News Scan: Seacrest-backed Typo fights back; Olympian spike in mobile traffic; more

>> Seacrest-backed Typo takes patent fight to BlackBerry

Typo, the startup backed by Ryan Seacrest and being sued by BlackBerry for patent infringement, is fighting back, IDG News Service reports. Typo filed documents this week in a California court challenging Blackberry efforts to get an injunction against the sale of its iPhone keyboard case. Last month, BlackBerry sued Typo, alleging that Typo copied BlackBerry's technologies and design for its iPhone keyboard case. Typo argues that BlackBerry's patent claims are invalid, the sale of its iPhone keyboard won't hurt BlackBerry's sales, and Typo is targeting consumers while BlackBerry focuses on the enterprise. Read more on the Typo-BlackBerry patent war

[More on patents: BlackBerry sues Ryan Seacrest over iPhone keyboard case | Judge throws out Apple motion against iOS app patent troll Lodsys]

>> Olympics traffic spike could overwhelm mobile sites

Spikes in mobile traffic generated by the Olympics could overwhelm mobile sites that are not prepared, cautions Mobile Marketer. Users plan to spend a lot of time on mobile devices following the Olympics, according to a survey of 2,035 U.S. adults by Harris Interactive polls on behalf of Soasta. "The speed and information delivered to users of mobile and Web applications is critical to marketing success during the Olympics, the Super Bowl and any major sporting or public event…That's why it's important for companies to have these [mobile] apps tested frequently and end-to-end to ensure maximum user satisfaction," Peter Galvin, senior vice president of marketing at Soasta, tells Mobile Marketer. Read more on the Olympics and mobile sites

[More on the Olympics: 'Watering holes' become popular attack vector for targeted attacks | NBC partners with Adobe to stream Olympics video to iOS, Android]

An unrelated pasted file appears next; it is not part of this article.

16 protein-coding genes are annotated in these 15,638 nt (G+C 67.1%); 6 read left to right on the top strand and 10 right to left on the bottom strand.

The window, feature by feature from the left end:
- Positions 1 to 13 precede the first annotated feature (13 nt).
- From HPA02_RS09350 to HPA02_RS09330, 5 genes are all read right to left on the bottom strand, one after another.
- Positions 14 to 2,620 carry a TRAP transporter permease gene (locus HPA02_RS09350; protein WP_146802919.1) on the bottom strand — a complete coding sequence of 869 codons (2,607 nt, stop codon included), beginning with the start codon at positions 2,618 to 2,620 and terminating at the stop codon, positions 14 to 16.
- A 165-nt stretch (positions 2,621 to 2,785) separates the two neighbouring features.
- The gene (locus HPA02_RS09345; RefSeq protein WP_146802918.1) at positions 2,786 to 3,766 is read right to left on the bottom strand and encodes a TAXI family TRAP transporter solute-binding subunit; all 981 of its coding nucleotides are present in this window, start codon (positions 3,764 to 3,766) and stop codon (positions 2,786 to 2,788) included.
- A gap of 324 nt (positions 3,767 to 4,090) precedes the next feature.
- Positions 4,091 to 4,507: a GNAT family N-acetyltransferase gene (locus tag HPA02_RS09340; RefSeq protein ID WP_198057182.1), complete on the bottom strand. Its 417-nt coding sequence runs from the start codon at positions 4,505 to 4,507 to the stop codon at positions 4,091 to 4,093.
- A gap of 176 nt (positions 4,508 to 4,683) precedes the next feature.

>> Samsung to launch 3 new Galaxy tablets next week

Samsung is planning to launch three new Galaxy tablets running Android 4.4, or KitKat, in the U.S. market next week, Computerworld reports. The three tablets, along with a fourth Galaxy tablet being launched in March, employ Samsung's Magazine UX interface that loads tiles displaying data from different apps. The three Galaxy tablets to go on sale next week will be Wi-Fi only. Samsung expects to offer a 4G LTE version of the Note Pro 12.2 through Verizon Wireless later this quarter. Read more on Samsung's tablet plans

[More on Samsung: Samsung tallies 166M business users | Enterprise purchases of tablets to accelerate this year, predicts IDC]

>> Tablets to make up three-quarters of mobile computing market by 2017

Tablets are forecast by NPD DisplaySearch to make up 75 percent of the mobile computer market by 2017, according to a report by AppleInsider. Businesses and consumers will be buying more than 450 million tablets annually by 2017. Fueling this demand will be a drop in the average price for tablets to $296 in 2017 from $311 in 2014. "Momentum for the tablet PC market is in full swing as they have become the dominant mobile PC form factor. Competition is expected to increase as traditional notebook PC brands, including Lenovo, HP, and Dell update their product portfolios to emphasize tablet PCs," says Richard Shim, senior analyst at NPD. Read more on NPD's tablet predictions

[More on tablets: Riding the mobile wave | Ultra-portable PC shipments doubled last year, says ABI]

>> Doctors prefer desktops to mobile devices, survey finds

Doctors prefer to use desktops to mobile devices to carry out most of their professional activities, according to a survey of doctors by Kantar Health. The most common digital activity for respondents was accessing the Internet, reports eMarketer. More than 90 percent of doctors say they access the Internet on a desktop, compared with 67 percent and 48 percent of respondents who access the Internet on a smartphone or tablet, respectively. Read more on the Kantar survey

[More on healthcare IT: Talent shortage hampers healthcare IT initiatives | Google Glass has a way to go in operating room, says surgeon]